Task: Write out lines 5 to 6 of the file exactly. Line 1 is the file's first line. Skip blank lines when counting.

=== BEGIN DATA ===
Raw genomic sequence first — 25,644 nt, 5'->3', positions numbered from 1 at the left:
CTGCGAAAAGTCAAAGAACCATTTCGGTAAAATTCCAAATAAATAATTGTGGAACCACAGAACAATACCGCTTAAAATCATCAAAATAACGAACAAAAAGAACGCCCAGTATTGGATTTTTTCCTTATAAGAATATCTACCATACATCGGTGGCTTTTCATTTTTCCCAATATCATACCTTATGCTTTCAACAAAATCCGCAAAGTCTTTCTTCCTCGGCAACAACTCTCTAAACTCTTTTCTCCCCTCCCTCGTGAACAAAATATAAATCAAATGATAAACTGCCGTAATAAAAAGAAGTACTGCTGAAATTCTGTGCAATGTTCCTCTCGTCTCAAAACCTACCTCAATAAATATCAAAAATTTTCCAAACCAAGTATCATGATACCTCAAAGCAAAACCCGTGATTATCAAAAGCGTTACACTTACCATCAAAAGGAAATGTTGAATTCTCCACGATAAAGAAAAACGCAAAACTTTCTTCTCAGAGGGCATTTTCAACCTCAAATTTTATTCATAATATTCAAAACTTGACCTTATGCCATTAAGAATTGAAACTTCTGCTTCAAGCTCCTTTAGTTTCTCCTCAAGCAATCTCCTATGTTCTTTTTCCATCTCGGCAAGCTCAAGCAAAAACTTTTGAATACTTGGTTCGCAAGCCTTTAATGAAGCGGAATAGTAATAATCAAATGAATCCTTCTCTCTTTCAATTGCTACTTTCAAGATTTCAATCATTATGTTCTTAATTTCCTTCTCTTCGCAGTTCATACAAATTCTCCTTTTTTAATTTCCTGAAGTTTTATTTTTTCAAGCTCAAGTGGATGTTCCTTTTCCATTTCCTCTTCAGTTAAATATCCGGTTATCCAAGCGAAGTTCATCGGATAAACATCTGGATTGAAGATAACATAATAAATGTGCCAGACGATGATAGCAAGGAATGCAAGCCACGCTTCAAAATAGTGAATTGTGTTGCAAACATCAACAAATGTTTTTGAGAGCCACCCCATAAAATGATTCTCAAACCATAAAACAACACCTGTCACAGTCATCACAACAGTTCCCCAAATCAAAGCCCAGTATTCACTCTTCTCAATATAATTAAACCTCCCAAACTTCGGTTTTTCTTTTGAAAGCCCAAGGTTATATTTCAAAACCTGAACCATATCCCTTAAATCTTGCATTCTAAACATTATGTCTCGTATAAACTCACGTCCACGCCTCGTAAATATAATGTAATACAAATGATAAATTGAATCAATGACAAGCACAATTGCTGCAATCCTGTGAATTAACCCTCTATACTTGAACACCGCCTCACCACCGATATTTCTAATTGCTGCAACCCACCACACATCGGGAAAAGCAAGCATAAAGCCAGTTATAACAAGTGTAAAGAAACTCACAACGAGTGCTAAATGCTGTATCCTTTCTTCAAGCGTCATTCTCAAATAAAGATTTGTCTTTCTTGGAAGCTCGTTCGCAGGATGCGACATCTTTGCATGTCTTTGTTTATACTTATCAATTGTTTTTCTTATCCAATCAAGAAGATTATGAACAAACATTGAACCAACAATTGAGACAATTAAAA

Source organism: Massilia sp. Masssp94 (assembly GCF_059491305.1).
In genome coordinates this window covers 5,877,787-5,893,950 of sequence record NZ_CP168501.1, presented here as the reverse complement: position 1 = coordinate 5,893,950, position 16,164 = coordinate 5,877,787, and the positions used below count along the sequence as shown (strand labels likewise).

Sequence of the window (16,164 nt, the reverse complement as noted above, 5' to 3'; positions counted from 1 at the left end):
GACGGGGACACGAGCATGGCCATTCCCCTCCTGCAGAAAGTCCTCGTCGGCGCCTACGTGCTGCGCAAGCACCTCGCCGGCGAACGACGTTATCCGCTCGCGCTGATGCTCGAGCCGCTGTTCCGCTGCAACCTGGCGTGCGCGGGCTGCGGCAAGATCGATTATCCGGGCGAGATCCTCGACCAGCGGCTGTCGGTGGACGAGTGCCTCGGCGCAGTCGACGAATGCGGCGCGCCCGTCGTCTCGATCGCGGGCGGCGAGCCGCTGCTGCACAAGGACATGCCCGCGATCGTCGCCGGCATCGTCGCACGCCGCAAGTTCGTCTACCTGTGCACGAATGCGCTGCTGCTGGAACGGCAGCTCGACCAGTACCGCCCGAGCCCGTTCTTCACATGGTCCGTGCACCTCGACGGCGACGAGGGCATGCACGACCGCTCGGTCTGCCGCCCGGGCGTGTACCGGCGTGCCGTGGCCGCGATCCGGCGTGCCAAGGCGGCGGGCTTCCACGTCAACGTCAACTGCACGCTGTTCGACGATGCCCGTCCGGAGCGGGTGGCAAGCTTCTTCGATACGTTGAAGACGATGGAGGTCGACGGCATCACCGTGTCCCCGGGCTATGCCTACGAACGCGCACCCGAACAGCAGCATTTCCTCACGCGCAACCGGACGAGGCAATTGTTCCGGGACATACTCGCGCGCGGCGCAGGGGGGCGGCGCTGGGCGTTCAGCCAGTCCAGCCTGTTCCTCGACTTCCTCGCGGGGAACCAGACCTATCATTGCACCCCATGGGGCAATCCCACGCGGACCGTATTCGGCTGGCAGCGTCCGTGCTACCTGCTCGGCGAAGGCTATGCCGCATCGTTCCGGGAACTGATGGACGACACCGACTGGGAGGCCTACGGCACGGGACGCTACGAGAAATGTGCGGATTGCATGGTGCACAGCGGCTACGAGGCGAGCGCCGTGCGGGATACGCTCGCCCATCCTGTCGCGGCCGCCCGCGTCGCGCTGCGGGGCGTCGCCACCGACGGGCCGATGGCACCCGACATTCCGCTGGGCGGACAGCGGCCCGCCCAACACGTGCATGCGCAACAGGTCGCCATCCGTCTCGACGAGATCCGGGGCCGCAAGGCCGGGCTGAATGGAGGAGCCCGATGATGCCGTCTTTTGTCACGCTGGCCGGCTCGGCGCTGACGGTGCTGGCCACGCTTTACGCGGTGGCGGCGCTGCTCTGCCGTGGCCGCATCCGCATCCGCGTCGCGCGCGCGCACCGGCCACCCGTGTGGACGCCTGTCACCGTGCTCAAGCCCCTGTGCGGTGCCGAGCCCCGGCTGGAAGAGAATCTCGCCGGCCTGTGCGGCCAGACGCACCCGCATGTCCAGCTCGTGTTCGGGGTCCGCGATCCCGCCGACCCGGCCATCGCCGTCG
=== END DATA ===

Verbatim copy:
Sequence of the window (16,164 nt, the reverse complement as noted above, 5' to 3'; positions counted from 1 at the left end):
GACGGGGACACGAGCATGGCCATTCCCCTCCTGCAGAAAGTCCTCGTCGGCGCCTACGTGCTGCGCAAGCACCTCGCCGGCGAACGACGTTATCCGCTCGCGCTGATGCTCGAGCCGCTGTTCCGCTGCAACCTGGCGTGCGCGGGCTGCGGCAAGATCGATTATCCGGGCGAGATCCTCGACCAGCGGCTGTCGGTGGACGAGTGCCTCGGCGCAGTCGACGAATGCGGCGCGCCCGTCGTCTCGATCGCGGGCGGCGAGCCGCTGCTGCACAAGGACATGCCCGCGATCGTCGCCGGCATCGTCGCACGCCGCAAGTTCGTCTACCTGTGCACGAATGCGCTGCTGCTGGAACGGCAGCTCGACCAGTACCGCCCGAGCCCGTTCTTCACATGGTCCGTGCACCTCGACGGCGACGAGGGCATGCACGACCGCTCGGTCTGCCGCCCGGGCGTGTACCGGCGTGCCGTGGCCGCGATCCGGCGTGCCAAGGCGGCGGGCTTCCACGTCAACGTCAACTGCACGCTGTTCGACGATGCCCGTCCGGAGCGGGTGGCAAGCTTCTTCGATACGTTGAAGACGATGGAGGTCGACGGCATCACCGTGTCCCCGGGCTATGCCTACGAACGCGCACCCGAACAGCAGCATTTCCTCACGCGCAACCGGACGAGGCAATTGTTCCGGGACATACTCGCGCGCGGCGCAGGGGGGCGGCGCTGGGCGTTCAGCCAGTCCAGCCTGTTCCTCGACTTCCTCGCGGGGAACCAGACCTATCATTGCACCCCATGGGGCAATCCCACGCGGACCGTATTCGGCTGGCAGCGTCCGTGCTACCTGCTCGGCGAAGGCTATGCCGCATCGTTCCGGGAACTGATGGACGACACCGACTGGGAGGCCTACGGCACGGGACGCTACGAGAAATGTGCGGATTGCATGGTGCACAGCGGCTACGAGGCGAGCGCCGTGCGGGATACGCTCGCCCATCCTGTCGCGGCCGCCCGCGTCGCGCTGCGGGGCGTCGCCACCGACGGGCCGATGGCACCCGACATTCCGCTGGGCGGACAGCGGCCCGCCCAACACGTGCATGCGCAACAGGTCGCCATCCGTCTCGACGAGATCCGGGGCCGCAAGGCCGGGCTGAATGGAGGAGCCCGATGATGCCGTCTTTTGTCACGCTGGCCGGCTCGGCGCTGACGGTGCTGGCCACGCTTTACGCGGTGGCGGCGCTGCTCTGCCGTGGCCGCATCCGCATCCGCGTCGCGCGCGCGCACCGGCCACCCGTGTGGACGCCTGTCACCGTGCTCAAGCCCCTGTGCGGTGCCGAGCCCCGGCTGGAAGAGAATCTCGCCGGCCTGTGCGGCCAGACGCACCCGCATGTCCAGCTCGTGTTCGGGGTCCGCGATCCCGCCGACCCGGCCATCGCCGTCG